Spectrum: A Story of the Mind

Spectrum: A Story of the Mind

Sat, 08/25/2018 - 9:30am - 10:30am

As part of our Dialogue on Disability programming, WXXI is pleased to present the first documentary to explore autism as sensory-based experiences. Spectrum: A Story of the Mind airs Saturday, August 25, 2018 at 9:30 a.m. on WXXI-World. Imagine a world where words taste and thoughts feel, where sounds swell with color and leaves on trees change tones visible to the naked eye, where eye contact with another can cause physical pain. This world, both beautiful and overwhelming, exists for those in the award-winning film Spectrum: A Story of the Mind.  The film will also air on Saturday, August 25, 2018 at 3:30 p.m on WXXI-World. 

Spectrum shares a series of character-driven portraits from a diverse group of people on the autism spectrum. While poet and author Tito Mukhopadhyay is nonverbal, he articulates his experiences through his writing. He’s been featured on BBC, 60 Minutes and National Geographic. Artist Judy Endow uses painting to express her shifting and often chaotic visual perception. Aikido artist Nick Walker finds an unexpected beauty in the art of fluid movement and discovers the advantage of his perception through martial arts. “Autism is not a disorder,” says Walker. “It’s not a way of being broken. I have a unique way of seeing things.”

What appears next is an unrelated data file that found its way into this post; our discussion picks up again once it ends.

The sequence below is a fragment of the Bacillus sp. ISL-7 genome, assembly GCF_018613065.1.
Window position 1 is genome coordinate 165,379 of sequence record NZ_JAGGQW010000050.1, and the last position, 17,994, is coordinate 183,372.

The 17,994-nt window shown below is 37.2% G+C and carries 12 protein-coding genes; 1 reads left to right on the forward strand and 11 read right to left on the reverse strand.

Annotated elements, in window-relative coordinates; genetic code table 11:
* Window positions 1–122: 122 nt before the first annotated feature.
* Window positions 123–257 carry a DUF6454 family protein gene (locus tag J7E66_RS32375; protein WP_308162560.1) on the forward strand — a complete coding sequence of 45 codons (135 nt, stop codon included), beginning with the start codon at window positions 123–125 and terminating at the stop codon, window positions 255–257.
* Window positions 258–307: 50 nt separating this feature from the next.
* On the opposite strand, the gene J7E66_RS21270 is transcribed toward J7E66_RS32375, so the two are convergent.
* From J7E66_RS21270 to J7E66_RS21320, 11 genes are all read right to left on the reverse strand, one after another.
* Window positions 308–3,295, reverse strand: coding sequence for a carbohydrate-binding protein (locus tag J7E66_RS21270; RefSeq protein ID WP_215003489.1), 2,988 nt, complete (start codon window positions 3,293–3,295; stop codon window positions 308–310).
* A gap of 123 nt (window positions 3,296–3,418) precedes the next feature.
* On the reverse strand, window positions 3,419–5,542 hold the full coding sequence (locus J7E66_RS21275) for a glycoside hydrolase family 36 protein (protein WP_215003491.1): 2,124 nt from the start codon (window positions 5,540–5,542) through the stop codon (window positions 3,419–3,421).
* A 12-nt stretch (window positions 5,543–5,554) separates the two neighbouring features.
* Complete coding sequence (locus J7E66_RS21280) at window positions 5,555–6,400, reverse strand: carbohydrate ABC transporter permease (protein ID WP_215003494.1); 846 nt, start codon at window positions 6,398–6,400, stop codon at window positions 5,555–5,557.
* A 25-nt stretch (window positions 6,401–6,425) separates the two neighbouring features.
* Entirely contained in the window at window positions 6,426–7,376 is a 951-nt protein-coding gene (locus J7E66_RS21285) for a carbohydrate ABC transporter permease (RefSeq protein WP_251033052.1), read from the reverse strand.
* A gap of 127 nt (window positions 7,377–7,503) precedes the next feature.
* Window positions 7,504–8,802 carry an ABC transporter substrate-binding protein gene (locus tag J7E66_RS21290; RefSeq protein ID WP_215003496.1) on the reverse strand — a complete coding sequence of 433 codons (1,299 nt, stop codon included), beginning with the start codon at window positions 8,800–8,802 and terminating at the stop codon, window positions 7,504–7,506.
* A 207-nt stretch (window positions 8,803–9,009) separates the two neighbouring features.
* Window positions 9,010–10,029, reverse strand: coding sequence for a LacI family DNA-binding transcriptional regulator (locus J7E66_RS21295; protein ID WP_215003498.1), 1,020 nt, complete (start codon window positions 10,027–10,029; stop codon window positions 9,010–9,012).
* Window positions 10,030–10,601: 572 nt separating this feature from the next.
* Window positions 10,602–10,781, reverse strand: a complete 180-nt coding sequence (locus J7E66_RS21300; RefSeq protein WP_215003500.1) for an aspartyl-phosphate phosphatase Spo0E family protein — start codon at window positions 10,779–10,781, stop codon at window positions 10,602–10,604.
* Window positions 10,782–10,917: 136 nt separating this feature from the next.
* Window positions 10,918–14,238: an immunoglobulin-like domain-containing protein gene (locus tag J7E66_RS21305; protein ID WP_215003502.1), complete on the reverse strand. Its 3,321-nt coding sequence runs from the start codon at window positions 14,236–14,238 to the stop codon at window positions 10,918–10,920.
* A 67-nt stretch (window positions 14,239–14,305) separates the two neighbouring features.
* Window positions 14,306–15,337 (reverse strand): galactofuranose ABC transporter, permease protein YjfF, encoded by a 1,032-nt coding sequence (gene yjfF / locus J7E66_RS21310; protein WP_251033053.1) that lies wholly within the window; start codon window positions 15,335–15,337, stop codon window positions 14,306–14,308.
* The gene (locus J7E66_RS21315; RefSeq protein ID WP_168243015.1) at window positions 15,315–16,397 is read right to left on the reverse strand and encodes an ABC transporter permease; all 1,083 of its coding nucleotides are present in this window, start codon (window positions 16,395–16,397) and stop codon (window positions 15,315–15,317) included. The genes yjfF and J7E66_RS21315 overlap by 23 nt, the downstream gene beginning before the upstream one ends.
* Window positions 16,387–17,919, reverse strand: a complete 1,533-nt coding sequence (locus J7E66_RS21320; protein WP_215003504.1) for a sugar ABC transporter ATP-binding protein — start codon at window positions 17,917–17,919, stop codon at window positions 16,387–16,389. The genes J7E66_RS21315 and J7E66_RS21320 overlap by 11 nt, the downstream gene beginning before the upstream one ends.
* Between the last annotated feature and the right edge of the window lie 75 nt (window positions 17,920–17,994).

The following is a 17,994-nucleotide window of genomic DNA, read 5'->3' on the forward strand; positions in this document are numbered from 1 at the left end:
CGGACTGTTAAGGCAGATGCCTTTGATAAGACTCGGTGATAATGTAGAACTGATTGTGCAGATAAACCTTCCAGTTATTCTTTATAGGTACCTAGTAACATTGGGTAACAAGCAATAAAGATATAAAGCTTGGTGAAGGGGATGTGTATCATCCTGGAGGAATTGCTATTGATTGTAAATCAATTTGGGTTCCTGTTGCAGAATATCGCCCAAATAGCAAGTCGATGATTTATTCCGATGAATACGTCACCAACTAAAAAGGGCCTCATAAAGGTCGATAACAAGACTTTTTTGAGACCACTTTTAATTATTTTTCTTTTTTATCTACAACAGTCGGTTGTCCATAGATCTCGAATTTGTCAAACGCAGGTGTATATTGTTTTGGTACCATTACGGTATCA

Producer Jill Jones created the film to spark the imaginations of typical people. "This film goes beyond awareness into acceptance. We want everyone to see it, to challenge the current view of autism, create conversations leading to new perceptions,” said Jones. “Our society often mistakenly views people on the spectrum with fear, as lacking empathy. We explore worlds where lights, sounds, colors affect behavior hoping to educate and inspire empathy from neurotypical people.” Spectrum premiered at the United Nations Headquarters for the International Day of Persons with Disabilities and went on to win several awards including the Cine Golden Eagle Award for ‘Best Documentary Short’.

This film is part of MOVE TO INCLUDE, a project funded by the Golisano Foundation to build a more inclusive community by inspiring and motivating people to embrace different abilities and include all people in every aspect of community life.